“A monumental figure in the California Light and Space movement, Irwin made innovations across painting, sculpture, and installation-based work over the course of nearly seven decades, expanding the contours of the canon and continually pushing the limits of what art can be. Through his influential and experimental practice—marked by both scientific and philosophical rigor—he proposed a new kind of art making centering on phenomenology and subjectivity as subjects unto themselves. Through his profound artistic inventions that make use of light and space as key materials, he cultivated a reputation as a visionary figure at the vanguard of what is known today as experiential art.”
A Desert of Pure Feeling, a documentary tracing Irwin’s storied career, is available to stream on Amazon and Apple TV. It is a time-lapse video of the construction of an installation defined by rows of windows and series of scrims situated inside an abandoned Army hospital on the outskirts of Marfa, Texas. The film presents the project as the culmination of Irwin’s experimentation with light.
Several publications ran obituaries on Irwin and his impact in the art world. Christopher Knight, Pulitzer Prize-winning critic for the Los Angeles Times, described Irwin as “one of the most important American artists of the late 20th century . . . Irwin was the leading figure in Light and Space art that emerged in the 1960s, the only wholly original art movement to begin in Los Angeles.”
The New York Times wrote, “Within the contemporary art world, Mr. Irwin’s work on human attention and perception—he called it, with a nod to scientific research, an ‘inquiry’ into perception—was highly influential; he won a MacArthur ‘genius’ award in 1984.”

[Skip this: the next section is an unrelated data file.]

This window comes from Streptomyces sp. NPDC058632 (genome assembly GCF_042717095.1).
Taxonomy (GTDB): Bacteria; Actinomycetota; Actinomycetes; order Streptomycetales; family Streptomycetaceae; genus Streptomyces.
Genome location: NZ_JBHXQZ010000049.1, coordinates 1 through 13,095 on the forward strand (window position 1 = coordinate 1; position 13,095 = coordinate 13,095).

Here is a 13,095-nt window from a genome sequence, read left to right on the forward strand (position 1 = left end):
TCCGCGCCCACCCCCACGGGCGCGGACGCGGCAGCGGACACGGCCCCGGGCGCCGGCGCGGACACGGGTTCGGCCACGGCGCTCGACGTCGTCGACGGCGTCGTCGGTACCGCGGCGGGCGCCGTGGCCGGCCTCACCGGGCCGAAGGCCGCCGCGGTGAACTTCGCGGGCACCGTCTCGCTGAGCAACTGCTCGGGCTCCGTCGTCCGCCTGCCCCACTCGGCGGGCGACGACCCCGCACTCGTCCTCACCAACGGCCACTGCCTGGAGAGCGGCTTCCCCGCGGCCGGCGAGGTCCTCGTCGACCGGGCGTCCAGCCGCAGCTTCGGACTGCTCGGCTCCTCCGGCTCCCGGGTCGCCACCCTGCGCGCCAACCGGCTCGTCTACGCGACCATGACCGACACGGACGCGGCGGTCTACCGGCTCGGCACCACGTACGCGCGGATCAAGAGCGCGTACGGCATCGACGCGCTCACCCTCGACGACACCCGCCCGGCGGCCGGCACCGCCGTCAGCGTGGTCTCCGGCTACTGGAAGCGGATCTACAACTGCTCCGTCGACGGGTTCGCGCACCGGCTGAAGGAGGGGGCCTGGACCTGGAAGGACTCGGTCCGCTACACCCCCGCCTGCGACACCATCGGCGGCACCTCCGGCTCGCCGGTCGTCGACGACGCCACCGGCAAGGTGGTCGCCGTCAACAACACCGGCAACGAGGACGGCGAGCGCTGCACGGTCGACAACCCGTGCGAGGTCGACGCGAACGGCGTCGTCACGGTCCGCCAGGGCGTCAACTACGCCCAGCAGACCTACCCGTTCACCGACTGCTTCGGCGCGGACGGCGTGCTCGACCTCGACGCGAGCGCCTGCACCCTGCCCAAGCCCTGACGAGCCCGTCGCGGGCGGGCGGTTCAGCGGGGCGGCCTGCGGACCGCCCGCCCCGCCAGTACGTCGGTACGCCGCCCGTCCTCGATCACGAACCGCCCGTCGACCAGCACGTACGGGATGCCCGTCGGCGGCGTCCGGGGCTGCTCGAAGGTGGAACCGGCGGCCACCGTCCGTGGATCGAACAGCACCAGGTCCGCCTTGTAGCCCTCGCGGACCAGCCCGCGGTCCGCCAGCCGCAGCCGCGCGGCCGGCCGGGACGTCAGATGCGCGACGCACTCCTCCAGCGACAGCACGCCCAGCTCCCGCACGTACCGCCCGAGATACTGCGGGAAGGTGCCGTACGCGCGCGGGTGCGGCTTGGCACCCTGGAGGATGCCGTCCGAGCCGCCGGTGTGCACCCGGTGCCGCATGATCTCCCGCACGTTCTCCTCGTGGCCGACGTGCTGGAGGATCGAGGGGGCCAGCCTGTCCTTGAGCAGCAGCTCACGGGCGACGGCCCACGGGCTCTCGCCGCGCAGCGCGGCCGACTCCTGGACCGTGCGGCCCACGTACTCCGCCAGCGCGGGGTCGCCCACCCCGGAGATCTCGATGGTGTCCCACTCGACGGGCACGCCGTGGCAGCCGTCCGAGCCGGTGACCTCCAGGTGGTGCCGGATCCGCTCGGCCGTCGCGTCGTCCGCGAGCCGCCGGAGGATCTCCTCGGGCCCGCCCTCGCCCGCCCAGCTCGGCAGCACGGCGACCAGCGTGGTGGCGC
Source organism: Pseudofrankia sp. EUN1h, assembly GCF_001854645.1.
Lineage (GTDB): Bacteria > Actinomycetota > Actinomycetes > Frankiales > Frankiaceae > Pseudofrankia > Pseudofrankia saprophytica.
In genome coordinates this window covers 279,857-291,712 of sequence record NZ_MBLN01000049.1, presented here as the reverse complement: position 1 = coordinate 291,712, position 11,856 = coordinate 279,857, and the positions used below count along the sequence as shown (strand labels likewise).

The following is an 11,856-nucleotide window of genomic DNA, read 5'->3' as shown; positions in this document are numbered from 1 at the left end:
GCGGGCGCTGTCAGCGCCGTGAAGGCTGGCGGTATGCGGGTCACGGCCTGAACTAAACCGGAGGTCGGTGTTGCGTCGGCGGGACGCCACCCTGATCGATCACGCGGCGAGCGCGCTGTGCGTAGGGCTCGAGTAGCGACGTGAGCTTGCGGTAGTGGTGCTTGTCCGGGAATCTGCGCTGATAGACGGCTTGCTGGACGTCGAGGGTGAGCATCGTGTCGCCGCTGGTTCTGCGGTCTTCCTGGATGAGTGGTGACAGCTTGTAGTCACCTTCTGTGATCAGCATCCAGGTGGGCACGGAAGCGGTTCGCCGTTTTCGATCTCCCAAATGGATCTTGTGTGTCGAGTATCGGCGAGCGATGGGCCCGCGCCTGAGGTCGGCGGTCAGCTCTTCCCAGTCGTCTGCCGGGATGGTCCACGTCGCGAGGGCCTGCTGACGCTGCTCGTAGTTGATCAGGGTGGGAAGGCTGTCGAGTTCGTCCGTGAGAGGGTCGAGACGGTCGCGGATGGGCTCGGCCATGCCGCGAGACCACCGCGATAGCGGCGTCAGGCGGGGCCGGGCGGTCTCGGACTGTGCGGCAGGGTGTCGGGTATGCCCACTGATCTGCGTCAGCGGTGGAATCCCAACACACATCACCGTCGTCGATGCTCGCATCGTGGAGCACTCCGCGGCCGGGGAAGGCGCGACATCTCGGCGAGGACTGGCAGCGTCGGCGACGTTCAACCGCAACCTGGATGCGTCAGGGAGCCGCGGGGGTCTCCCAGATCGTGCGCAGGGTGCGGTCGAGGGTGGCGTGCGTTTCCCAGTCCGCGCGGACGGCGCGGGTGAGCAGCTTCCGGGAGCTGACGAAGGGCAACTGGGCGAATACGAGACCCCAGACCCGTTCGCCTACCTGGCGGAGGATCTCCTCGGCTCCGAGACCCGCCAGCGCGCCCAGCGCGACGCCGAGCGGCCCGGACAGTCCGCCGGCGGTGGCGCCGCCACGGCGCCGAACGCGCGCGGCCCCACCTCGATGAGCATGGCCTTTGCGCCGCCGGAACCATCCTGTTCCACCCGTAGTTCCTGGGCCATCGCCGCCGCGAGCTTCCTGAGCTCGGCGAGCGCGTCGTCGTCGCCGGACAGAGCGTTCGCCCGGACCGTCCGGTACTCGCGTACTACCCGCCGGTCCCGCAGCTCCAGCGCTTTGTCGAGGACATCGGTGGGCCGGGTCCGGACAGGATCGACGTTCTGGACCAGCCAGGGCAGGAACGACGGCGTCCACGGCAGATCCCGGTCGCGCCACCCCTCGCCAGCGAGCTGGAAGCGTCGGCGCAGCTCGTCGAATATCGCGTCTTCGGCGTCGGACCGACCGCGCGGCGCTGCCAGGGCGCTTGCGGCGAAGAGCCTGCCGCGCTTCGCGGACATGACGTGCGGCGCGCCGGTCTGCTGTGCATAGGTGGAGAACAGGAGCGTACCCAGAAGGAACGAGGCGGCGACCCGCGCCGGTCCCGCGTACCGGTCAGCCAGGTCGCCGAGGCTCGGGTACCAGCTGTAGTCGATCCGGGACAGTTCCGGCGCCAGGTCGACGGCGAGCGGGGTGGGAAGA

According to Artforum, “His radical work profoundly influenced peers such as fellow Light and Space artists Larry Bell, Mary Corse, Keith Sonnier, and James Turrell, and artists of later generations, among them Chris Burden, Vija Celmins, and Olafur Eliasson.” Irwin told that same publication, “Part of my shtick is to make you aware of how fucking beautiful the world is. If there’s a role for art, then it’s somewhere in that realm, because we have no other real reason for it.”
In 1984, Irwin completed the design for the Central Garden of the J. Paul Getty Center in Los Angeles, a project that has become one of his most beloved—and visited—works. Irwin’s work is held in the collections of major institutions around the world, including the J. Paul Getty Museum and the Los Angeles County Museum of Art; the Walker Art Center, Minneapolis; the Art Institute of Chicago; the Dallas Museum of Art; the Chinati Foundation, Marfa; Dia Art Foundation, the Metropolitan Museum of Art, the Museum of Modern Art, and the Solomon R. Guggenheim Museum, in New York; the Hirshhorn Museum and Sculpture Garden, Washington, DC; and the Museo Nacional Centro de Arte Reina Sofia, Madrid, among many others.
“All feelings count,” Irwin told Artforum. “Instead of being an artist playing to the concept of art being in a bubble, I left the studio, and I said I’d go anywhere for anyone. That’s essentially what a conditional art is. You don’t make anything until there’s some place or some situation or some thing that you’re going to examine. You start out where you don’t have a plan or an activity, then you go from there. You find that emotional tension. That’s a whole process of actually exercising the other side of what human beings are. We’re an incredible machine.”